Scheduling cross-docking operations: Integration of operational uncertainties and resource capacities.
In a cross-docking platform, goods are unloaded from inbound trucks, sorted and directly reloaded in outbound trucks -- each product typically stays less than 24 hours in the platform. By analyzing the gaps between the literature and on-field observations, we highlight two research directions: accounting for operational uncertainties, and for the human resource capacity in the platform.
A truck scheduling problem with time windows for the inbound and outbound trucks is modeled with an integer program and solved with three different heuristics. The robustness of the schedules obtained is then tested with a discrete-event simulation model, which enables to evaluate several robust reformulations of the initial model.The employee timetabling and rostering problem in the platform is addressed with three mixed integer linear problems solved sequentially. The two models can be combined to serve as a decision-support tool for a cross-docking platform.
- Mrs Luce BROTCORNE - Chargée de Recherche, HDR, INRIA Lille Nord Europe, Reviewer
- Mr Pierre BAPTISTE - Professor, École Polytechnique de Montréal, Reviewer
- Mr Damien TRENTESAUX - Professor, Université de Valenciennes et du Hainaut-Cambrésis, Examiner
- Mr Allen G. GREENWOOD - Professor, Mississippi State University, Examiner
- Mrs Gülgün ALPAN - Maître de conférences, HDR, Grenoble INP, Supervisor
Ma thèse en 180 secondes
Grenoble MT180 competition semi-final, on the 27th of April 2015, Grenoble museum (in French).
We call cross-docking the process of consolidating products flows that come from different origin but have the same destination, while minimizing the temporary storage (less than 24 hours) and the handling. The logistics operations in a cross-docking platform are : unloading the incoming products, sorting and dispaching them according to their destination, and reloading them in the appropriate truck. Of course, the way those operations are carried depends on the activity field - retail, parcels, perishables...
The cross-docking technique is relatively new. To tackle this hard problem, researchers have made important simplifying assumptions : they worked on platforms with one inbound and one outbound door, assumed infinite internal resources or zero transfer times. The goal of this thesis is to relax those assumptions, adding constraints closer to the real world ones.
The cross-docking optimization problems include strategic problem, such as finding the best location for a platform in a supply-chain, or the optimal shape and amount of doors for a given platform. The problems we are interested in are on the operational level, i.e. about the daily internal management of the cross-docking platform :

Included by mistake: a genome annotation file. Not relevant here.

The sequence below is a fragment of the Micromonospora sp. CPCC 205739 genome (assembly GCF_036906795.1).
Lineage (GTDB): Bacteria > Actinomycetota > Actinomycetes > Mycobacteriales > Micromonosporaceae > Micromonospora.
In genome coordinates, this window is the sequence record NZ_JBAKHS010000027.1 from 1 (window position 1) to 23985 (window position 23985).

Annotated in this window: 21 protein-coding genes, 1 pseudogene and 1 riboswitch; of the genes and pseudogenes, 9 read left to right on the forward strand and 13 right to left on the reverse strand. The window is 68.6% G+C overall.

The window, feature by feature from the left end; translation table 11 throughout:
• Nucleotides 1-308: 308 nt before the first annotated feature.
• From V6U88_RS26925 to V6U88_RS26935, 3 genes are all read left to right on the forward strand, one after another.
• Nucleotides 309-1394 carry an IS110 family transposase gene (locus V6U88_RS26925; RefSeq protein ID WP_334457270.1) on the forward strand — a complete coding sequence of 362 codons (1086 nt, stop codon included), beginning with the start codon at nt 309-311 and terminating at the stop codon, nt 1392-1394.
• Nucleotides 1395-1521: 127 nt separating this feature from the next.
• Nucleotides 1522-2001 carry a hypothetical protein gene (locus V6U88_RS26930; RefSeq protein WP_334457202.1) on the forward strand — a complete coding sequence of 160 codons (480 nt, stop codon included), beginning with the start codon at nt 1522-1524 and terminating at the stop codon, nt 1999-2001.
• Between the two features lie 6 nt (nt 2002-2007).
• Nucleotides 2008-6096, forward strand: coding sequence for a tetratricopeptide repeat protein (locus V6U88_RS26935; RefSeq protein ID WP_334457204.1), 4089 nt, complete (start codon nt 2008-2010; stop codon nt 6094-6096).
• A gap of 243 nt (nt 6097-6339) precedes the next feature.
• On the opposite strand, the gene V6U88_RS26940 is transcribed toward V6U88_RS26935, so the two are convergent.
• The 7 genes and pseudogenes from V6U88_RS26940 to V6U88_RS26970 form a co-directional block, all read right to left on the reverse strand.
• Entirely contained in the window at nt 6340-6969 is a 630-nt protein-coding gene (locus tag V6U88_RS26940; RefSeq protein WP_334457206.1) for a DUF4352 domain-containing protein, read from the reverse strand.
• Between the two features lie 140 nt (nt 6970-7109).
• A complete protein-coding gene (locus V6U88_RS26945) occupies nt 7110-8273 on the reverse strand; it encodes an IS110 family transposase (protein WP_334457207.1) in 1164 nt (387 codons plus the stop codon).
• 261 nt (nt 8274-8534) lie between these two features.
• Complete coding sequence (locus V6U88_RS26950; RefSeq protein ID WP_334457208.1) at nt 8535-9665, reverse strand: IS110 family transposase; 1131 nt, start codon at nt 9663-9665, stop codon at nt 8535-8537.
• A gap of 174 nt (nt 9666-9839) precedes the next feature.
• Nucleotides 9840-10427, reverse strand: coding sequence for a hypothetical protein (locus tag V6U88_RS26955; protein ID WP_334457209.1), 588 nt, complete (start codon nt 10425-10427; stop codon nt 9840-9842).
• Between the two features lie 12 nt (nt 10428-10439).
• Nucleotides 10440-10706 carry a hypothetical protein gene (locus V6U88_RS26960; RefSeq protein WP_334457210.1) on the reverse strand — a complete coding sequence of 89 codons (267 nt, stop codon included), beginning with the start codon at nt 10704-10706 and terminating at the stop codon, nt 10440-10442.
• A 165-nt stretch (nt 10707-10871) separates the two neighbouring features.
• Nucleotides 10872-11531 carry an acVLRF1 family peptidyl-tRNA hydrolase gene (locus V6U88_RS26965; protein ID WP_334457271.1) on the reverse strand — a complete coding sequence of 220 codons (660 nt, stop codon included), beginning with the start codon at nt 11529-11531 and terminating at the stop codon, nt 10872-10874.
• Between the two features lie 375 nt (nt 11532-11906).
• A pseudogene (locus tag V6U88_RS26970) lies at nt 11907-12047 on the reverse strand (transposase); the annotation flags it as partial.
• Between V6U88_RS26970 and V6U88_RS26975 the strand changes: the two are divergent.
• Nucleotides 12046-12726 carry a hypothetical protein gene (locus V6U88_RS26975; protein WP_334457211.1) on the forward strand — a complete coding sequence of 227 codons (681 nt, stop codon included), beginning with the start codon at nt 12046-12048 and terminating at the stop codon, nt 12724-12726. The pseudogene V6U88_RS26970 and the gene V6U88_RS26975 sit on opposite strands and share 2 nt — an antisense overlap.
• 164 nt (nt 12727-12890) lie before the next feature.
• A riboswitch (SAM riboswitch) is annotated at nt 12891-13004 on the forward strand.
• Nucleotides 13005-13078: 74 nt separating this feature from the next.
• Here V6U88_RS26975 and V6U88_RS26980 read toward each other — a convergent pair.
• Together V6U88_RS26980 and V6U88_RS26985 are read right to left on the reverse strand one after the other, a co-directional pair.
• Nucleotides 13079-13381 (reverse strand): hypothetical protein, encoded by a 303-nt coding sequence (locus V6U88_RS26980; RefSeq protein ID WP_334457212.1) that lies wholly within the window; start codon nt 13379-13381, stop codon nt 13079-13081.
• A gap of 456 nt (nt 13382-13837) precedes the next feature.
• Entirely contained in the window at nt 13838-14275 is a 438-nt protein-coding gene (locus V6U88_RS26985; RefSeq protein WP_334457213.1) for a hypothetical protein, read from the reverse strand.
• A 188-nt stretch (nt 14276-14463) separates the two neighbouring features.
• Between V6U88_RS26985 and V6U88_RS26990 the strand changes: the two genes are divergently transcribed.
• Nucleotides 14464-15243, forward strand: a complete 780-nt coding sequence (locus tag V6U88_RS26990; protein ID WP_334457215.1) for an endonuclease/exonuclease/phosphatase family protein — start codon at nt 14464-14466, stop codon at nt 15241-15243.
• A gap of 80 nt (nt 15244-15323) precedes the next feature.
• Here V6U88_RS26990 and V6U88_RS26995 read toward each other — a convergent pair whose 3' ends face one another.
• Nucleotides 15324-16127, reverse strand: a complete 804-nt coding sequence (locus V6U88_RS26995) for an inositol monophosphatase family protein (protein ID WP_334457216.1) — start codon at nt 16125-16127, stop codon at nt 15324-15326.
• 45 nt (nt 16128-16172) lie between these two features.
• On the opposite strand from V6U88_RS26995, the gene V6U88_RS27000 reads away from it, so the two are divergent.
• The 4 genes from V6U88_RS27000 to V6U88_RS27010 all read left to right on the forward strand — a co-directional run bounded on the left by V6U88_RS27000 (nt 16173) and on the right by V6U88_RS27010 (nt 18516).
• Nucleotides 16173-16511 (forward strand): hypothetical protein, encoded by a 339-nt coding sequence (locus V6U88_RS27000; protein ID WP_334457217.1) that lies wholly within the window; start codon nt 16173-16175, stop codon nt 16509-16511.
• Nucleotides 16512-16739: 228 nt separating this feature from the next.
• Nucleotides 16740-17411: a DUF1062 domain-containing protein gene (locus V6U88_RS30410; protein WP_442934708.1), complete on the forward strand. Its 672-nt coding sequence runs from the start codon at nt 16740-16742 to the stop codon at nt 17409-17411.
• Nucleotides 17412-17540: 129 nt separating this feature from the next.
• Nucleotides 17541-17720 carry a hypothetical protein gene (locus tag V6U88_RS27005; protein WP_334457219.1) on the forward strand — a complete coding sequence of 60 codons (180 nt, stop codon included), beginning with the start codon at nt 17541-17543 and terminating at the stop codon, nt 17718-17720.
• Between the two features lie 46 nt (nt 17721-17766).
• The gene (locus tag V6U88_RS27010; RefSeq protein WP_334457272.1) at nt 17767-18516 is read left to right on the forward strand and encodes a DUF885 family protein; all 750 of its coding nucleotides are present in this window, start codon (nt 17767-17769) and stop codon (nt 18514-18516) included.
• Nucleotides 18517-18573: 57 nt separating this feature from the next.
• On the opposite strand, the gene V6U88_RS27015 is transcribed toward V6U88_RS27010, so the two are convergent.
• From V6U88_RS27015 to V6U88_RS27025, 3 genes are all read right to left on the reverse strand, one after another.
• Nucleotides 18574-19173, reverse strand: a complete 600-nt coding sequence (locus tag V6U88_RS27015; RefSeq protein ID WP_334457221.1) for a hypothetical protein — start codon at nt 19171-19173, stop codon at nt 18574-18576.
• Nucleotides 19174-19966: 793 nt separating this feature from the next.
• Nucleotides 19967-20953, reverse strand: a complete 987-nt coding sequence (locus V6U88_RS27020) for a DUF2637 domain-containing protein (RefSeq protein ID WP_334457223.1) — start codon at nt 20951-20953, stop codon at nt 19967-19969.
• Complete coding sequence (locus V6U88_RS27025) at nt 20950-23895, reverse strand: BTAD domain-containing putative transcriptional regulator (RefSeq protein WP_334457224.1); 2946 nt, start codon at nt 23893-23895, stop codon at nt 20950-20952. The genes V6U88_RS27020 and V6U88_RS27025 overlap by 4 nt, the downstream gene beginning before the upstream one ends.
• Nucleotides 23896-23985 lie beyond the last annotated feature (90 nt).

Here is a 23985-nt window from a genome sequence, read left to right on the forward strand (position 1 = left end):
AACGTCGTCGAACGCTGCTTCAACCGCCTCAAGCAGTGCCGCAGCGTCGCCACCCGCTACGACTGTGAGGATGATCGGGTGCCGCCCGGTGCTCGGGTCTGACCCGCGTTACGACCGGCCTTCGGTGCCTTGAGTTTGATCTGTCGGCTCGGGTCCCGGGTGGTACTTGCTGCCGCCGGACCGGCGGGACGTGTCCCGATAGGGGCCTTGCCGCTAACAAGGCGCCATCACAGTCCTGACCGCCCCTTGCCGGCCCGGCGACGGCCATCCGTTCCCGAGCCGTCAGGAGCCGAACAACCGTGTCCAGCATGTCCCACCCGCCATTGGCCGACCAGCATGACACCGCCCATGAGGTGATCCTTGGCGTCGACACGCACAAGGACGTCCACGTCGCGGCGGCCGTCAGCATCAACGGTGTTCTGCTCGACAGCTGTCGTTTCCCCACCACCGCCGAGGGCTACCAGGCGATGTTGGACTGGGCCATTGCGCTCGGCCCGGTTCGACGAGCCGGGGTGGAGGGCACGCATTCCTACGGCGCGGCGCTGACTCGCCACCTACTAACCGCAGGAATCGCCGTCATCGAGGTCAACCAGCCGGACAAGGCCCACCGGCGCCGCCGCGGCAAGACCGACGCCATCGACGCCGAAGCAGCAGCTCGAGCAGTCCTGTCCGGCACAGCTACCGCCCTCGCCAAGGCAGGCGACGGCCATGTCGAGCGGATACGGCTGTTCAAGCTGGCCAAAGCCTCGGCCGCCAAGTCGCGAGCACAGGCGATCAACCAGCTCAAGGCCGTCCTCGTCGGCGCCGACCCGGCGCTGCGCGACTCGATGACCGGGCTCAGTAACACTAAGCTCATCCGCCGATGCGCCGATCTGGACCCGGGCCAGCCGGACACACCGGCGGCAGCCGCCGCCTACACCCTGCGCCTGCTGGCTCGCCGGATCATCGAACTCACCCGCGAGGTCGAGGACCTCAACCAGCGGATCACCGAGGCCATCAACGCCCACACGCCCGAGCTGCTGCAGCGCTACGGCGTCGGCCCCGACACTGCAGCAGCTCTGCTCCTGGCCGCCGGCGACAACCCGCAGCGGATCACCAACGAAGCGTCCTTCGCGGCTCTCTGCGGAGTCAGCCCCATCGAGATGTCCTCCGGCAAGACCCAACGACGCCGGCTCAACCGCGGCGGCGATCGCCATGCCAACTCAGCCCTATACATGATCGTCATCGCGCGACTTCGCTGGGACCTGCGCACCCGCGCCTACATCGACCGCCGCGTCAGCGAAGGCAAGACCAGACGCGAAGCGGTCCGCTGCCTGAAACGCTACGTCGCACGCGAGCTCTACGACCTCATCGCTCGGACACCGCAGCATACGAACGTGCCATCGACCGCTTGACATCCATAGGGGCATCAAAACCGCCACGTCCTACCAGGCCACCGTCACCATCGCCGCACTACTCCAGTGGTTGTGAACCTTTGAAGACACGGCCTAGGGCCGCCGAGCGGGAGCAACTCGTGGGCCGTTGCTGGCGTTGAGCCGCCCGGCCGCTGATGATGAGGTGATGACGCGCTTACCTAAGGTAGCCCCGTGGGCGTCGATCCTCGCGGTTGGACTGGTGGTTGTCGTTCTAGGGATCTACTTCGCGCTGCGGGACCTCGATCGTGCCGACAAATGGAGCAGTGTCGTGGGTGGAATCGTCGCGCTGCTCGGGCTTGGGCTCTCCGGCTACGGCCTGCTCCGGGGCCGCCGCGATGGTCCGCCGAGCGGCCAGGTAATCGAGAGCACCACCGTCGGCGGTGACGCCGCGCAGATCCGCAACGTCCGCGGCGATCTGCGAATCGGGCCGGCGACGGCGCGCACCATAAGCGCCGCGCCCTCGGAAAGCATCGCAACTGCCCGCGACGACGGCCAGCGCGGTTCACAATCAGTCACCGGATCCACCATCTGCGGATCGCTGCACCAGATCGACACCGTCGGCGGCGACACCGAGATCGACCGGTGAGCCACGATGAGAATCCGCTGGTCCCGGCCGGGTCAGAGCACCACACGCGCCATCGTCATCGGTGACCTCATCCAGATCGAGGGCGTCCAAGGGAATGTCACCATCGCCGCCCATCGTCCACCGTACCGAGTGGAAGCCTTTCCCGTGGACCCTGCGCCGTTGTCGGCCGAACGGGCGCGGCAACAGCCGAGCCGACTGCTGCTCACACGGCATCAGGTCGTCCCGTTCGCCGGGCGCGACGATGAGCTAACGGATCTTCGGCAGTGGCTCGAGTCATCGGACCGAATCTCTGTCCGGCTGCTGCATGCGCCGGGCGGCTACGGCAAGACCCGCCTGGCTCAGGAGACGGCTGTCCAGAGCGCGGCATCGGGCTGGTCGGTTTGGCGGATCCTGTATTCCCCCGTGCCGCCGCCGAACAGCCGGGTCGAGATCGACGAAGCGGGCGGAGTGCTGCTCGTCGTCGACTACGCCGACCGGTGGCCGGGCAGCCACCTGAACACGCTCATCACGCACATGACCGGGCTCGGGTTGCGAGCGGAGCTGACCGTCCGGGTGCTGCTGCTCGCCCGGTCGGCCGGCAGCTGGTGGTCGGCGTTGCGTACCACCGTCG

- What truck to unload at what door, at what time?
- What handling task, at what time and with which resources?
Our working plan
- Carry out an academic and industrial benchmark to identify the possible constraints and the optimization directions to focus on.
- Develop models to deal with those objectives and constraints, especially regarding the internal resources and the incertainties on the inbound arrivals.
- Undertake some simulations to test the robustness of our models when exposed to randomness.
Two research directions
Take into account the inbound flows
To plan the handling operations, it is important to have information about the inbound product flow : quantity, product reference, arrival time... However, in many real-life situations, this information is totally or partially unknown: mishaps or delays can force the manager to change the plannings on-line.
We'd like our models to be as robusts as possible against those hazards. Therefore we want to create plannings that are able to take up the unexpected events with a minimimum impact on the global platform organization. Simulation models are developed and used to assess the robustness of our optimization models and compare them.
Plan the internal resources
Matching the resources to the activity volume is a crucial issue in logistics, since a volume is put on a bill but the main expense in the manpower cost. And yet the timetables have to include many factors: the operators' qualifications, the cost of hiring temporary workers, the existing laws and regulations, the amount of forkliftf trucks available, the ergonomy issues, the equity and regularity of the planning obtained...
The decision-support tool we developed inputs all those data, including the volumes forecast, and automatically creates the weekly and daily timetables of a logistics platform.